Friday, August 16, 2013

The truth about being a Stay-At-Home-Mom

When Linmari was only 3 weeks old, I decided that I want to be a stay-at-home-mom (SAHM).  It's a heart desire which did not disappear as time went by.  It actually grew stronger and stronger, to the point that my husband wrote my resignation letter and told me I had better go and resign.

I felt guilty, having to balance my career and motherhood.  I felt overwhelmed by my situation - get to work and feeling like I'm not able to completely focus because Linmari is always at the back of my mind.  Get home and not being able to pay 100% to Linmari because I have work that still has to be completed.  Plus, the housework was getting to me...  I just could not give my 100% to anything any longer.

I've now been a full-time SAHM for the past week (well, since Tuesday, really, since I was helping out at a friend's practice on Monday afternoon).  And I can now really tell you, this is NOT easy.  Am I regretting the fact that I quit my job?  NO!  It's one less thing to stress about in my life.  Am I still overwhelmed?  YES!  The amount of sorting out and cleaning my tiny house requires is insane.  I used to do the necessary to make sure it was livable.  To ensure I didn't completely lose the plot.  But now that I'm here 24/7, it seems like there is just SO.MUCH to sort out!  As for Linmari?  I love my child, I do.  It just seems that she chose this week to have a go at poor eating habits and even worse sleeping habits (read: NO SLEEP).  If I walk away from where she's sleeping, she wakes up within 10 seconds.  So I can't even do my housework whilst she's asleep.

Okay, it sounds like I'm moaning (and to certain degree, I am) but I'm actually VERY grateful that I can spend all this time with my daughter.  She does cute and funny little things which delights me - like figuring out how to open her own sand pit and then saying "oooohhhhh" with this gorgeous little over-emphasized rounded mouth.  SOOO cute!  Yes, she enjoys doing weird things (like eating soap whilst I'm hand washing her clothes) but she also makes me laugh (when she uses ANYTHING as a 'cellphone', holding it against her ear).  I'm also finding it very difficult to just play with Linmari.  I'm VERY sorry to all the parents I've told over the past 6 years that I've practiced as an Occupational Therapist that they should just 'play with their children'.  Turns out it's not as easy as 'just playing' with my child.  I have a daily programme to follow (I bought it out of desperation and because I can't think about activities for every single day) because I'm scared that I won't stimulate this child enough and our day does not necessarily always allow me to follow the programme as stipulated (I'm a stickler for rules...imagine how this makes me feel).  I NOW feel guilty that I'm not constantly stimulating her, like she'll lag behind because of me having to quickly do the dishes, make dinner, clean-up the lounge or do a load of washing.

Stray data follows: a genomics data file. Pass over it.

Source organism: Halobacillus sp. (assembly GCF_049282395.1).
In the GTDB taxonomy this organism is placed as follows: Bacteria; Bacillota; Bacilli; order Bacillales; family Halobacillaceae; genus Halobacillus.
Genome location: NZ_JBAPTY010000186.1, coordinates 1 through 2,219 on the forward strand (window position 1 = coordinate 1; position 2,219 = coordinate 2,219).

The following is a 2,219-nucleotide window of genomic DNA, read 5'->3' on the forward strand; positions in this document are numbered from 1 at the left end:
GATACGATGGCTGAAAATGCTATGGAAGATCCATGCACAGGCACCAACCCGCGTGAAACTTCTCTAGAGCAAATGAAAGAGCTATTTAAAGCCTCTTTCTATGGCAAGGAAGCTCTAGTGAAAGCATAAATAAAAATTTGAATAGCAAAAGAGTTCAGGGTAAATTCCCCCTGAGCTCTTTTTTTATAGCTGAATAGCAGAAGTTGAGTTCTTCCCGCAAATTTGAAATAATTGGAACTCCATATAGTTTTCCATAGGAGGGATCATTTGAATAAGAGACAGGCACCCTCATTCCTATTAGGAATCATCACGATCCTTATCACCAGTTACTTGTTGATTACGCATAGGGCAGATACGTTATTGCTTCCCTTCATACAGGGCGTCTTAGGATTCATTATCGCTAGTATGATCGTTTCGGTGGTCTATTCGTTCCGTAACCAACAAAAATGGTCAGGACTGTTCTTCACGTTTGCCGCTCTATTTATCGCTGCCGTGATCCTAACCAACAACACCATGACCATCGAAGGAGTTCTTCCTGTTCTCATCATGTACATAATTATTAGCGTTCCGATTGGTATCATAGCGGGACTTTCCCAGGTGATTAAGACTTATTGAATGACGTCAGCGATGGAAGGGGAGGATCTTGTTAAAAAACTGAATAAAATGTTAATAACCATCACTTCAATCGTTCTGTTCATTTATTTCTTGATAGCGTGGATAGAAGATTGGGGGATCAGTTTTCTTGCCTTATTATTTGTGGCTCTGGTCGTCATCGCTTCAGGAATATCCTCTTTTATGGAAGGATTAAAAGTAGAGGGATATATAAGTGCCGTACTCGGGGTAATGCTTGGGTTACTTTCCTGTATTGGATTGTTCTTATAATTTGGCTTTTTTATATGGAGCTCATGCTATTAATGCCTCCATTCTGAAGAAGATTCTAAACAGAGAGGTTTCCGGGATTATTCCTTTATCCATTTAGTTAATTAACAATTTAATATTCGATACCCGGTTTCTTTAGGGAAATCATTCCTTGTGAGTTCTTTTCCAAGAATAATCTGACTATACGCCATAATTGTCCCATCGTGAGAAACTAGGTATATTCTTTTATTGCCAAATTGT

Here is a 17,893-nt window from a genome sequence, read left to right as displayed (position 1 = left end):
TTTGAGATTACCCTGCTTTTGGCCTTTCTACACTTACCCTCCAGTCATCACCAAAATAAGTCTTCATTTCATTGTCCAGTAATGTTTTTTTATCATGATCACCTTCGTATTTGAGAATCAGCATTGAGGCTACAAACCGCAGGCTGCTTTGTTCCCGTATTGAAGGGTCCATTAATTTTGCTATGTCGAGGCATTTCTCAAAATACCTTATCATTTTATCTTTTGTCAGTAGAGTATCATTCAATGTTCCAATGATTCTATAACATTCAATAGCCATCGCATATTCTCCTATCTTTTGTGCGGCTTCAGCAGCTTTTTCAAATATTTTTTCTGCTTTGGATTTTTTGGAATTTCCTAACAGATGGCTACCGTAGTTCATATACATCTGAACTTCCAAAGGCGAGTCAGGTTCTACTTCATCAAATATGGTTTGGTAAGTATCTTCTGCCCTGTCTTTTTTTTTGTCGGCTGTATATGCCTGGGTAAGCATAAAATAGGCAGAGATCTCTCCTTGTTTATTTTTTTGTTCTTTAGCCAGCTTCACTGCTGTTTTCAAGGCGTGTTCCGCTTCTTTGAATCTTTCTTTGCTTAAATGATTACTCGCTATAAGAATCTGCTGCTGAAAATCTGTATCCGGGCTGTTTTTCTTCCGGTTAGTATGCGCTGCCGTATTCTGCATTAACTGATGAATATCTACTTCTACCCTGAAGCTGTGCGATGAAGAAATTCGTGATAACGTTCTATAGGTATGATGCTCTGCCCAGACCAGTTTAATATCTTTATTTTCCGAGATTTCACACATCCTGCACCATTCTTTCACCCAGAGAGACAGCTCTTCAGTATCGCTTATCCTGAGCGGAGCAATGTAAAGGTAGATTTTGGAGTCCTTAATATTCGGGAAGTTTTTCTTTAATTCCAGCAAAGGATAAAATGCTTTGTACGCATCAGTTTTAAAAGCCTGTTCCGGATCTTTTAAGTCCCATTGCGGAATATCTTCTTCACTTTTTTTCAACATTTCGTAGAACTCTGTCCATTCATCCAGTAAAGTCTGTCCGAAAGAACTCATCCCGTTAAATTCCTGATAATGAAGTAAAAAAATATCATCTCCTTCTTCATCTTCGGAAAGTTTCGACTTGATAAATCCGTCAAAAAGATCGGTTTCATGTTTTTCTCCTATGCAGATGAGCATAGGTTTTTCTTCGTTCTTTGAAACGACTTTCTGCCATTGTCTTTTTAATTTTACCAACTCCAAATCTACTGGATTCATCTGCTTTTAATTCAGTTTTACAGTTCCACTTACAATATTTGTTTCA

So, dear friends, be warned.  By the end of a day I am drained.  I just want some 'me-time'.  I want to just sort out a bit of my kitchen without having to give my full attention to Linmari 100% of the time.  That's why I also look forward to my husband coming home.  It's a break for both Linmari and myself from each other.

And please don't think that being a SAHM is like being on holiday the whole time.  Far from it.  (Someone said that to me this week...Really?!?!)  I do not have a domestic worker whom I can delegate the housework to.  Plus, I would feel guilty, since our house really is not all that big.  But I wish I was less fussy about stains on clothing (then I wouldn't be hand washing all Linmari's clothing, followed by machine washing it!), to name but one pet peeve in my life.

As I'm typing this, I'm sitting next to Linmari on the bed because dare I move, she'll surely wake up.  So, I was moping about my situation when I suddenly realised, hey, I can write a blog post about this!  Writing always makes me feel better.  My dad says it's because it is a way to purge your thoughts and feelings.  It's more for my sake than for others' that I'm writing this post.  And then I also thought about the fact that I get to see my child grow up.  Now I just have to learn to be more present in spirit instead of only in body.  This is my chance to make a difference in my child's life.  I better use it while it's mine for the taking!

To top off this crazy long-winded post, here are a few pictures from our photo shoot on Sunday (to celebrate Thinus and Linmari's birthdays).

Sunday, August 11, 2013

Hubby and Baby celebrate their Birthdays!!!!

Today Thinus and Linmari are celebrating their birthdays.  Last year this time, I was in quite a bit of pain, not really thinking about the fact that Thinus would be sharing his birthday with our child.  Never in a MILLION years did I think that would happen!

To celebrate this wonderful day, we went for a family shoot, complete with the grandparents!  We'll be getting the photo's on Thursday.  I CAN'T WAIT!  In the meanwhile, here are only a few pictures I took tonight to celebrate my beautiful family.

I feel like I should just add that it's really late at night (for Linmari, in any case) and she's not all that willing to pose for pictures any longer ;-P  I will shortly post some more pictures of their party that we had yesterday.  But for now, we're going to crawl into bed (because we're absolutely exhausted!), watch October Baby, and have a good night's rest.